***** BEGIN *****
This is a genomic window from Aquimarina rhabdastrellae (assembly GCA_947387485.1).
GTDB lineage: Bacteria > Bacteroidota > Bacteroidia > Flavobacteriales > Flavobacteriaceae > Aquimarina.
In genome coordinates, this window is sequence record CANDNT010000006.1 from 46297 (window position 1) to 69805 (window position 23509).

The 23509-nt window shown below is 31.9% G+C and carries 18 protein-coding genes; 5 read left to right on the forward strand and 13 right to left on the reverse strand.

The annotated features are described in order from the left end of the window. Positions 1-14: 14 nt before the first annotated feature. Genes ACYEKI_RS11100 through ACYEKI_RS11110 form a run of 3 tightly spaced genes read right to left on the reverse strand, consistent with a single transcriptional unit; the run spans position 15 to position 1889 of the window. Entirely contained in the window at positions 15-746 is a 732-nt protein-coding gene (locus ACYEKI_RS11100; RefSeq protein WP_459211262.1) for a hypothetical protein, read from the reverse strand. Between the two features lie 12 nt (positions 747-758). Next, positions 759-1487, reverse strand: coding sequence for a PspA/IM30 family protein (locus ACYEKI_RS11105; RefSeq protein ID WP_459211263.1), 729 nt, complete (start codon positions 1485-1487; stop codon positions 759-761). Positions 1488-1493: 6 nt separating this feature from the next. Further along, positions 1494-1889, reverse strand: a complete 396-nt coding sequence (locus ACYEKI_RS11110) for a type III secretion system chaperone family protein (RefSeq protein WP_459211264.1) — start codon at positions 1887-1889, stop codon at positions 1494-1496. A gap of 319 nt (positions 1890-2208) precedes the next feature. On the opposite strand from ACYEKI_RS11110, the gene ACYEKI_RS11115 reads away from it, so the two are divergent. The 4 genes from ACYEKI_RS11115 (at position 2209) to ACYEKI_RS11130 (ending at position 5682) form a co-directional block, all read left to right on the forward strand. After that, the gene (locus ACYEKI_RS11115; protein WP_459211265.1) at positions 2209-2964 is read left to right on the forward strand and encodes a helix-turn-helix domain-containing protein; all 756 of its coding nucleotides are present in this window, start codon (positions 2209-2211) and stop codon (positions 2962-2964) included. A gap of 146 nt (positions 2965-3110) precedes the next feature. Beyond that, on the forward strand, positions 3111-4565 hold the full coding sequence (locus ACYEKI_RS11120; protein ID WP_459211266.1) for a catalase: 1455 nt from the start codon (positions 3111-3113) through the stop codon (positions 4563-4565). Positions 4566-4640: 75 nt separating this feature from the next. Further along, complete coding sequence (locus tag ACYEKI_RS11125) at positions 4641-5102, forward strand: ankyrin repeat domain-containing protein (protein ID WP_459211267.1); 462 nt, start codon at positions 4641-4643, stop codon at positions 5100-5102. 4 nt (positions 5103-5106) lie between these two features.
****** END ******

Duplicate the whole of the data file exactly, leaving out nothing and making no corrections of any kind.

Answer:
This is a genomic window from Aquimarina rhabdastrellae (assembly GCA_947387485.1).
GTDB lineage: Bacteria > Bacteroidota > Bacteroidia > Flavobacteriales > Flavobacteriaceae > Aquimarina.
In genome coordinates, this window is sequence record CANDNT010000006.1 from 46297 (window position 1) to 69805 (window position 23509).

The 23509-nt window shown below is 31.9% G+C and carries 18 protein-coding genes; 5 read left to right on the forward strand and 13 right to left on the reverse strand.

The annotated features are described in order from the left end of the window. Positions 1-14: 14 nt before the first annotated feature. Genes ACYEKI_RS11100 through ACYEKI_RS11110 form a run of 3 tightly spaced genes read right to left on the reverse strand, consistent with a single transcriptional unit; the run spans position 15 to position 1889 of the window. Entirely contained in the window at positions 15-746 is a 732-nt protein-coding gene (locus ACYEKI_RS11100; RefSeq protein WP_459211262.1) for a hypothetical protein, read from the reverse strand. Between the two features lie 12 nt (positions 747-758). Next, positions 759-1487, reverse strand: coding sequence for a PspA/IM30 family protein (locus ACYEKI_RS11105; RefSeq protein ID WP_459211263.1), 729 nt, complete (start codon positions 1485-1487; stop codon positions 759-761). Positions 1488-1493: 6 nt separating this feature from the next. Further along, positions 1494-1889, reverse strand: a complete 396-nt coding sequence (locus ACYEKI_RS11110) for a type III secretion system chaperone family protein (RefSeq protein WP_459211264.1) — start codon at positions 1887-1889, stop codon at positions 1494-1496. A gap of 319 nt (positions 1890-2208) precedes the next feature. On the opposite strand from ACYEKI_RS11110, the gene ACYEKI_RS11115 reads away from it, so the two are divergent. The 4 genes from ACYEKI_RS11115 (at position 2209) to ACYEKI_RS11130 (ending at position 5682) form a co-directional block, all read left to right on the forward strand. After that, the gene (locus ACYEKI_RS11115; protein WP_459211265.1) at positions 2209-2964 is read left to right on the forward strand and encodes a helix-turn-helix domain-containing protein; all 756 of its coding nucleotides are present in this window, start codon (positions 2209-2211) and stop codon (positions 2962-2964) included. A gap of 146 nt (positions 2965-3110) precedes the next feature. Beyond that, on the forward strand, positions 3111-4565 hold the full coding sequence (locus ACYEKI_RS11120; protein ID WP_459211266.1) for a catalase: 1455 nt from the start codon (positions 3111-3113) through the stop codon (positions 4563-4565). Positions 4566-4640: 75 nt separating this feature from the next. Further along, complete coding sequence (locus tag ACYEKI_RS11125) at positions 4641-5102, forward strand: ankyrin repeat domain-containing protein (protein ID WP_459211267.1); 462 nt, start codon at positions 4641-4643, stop codon at positions 5100-5102. 4 nt (positions 5103-5106) lie between these two features.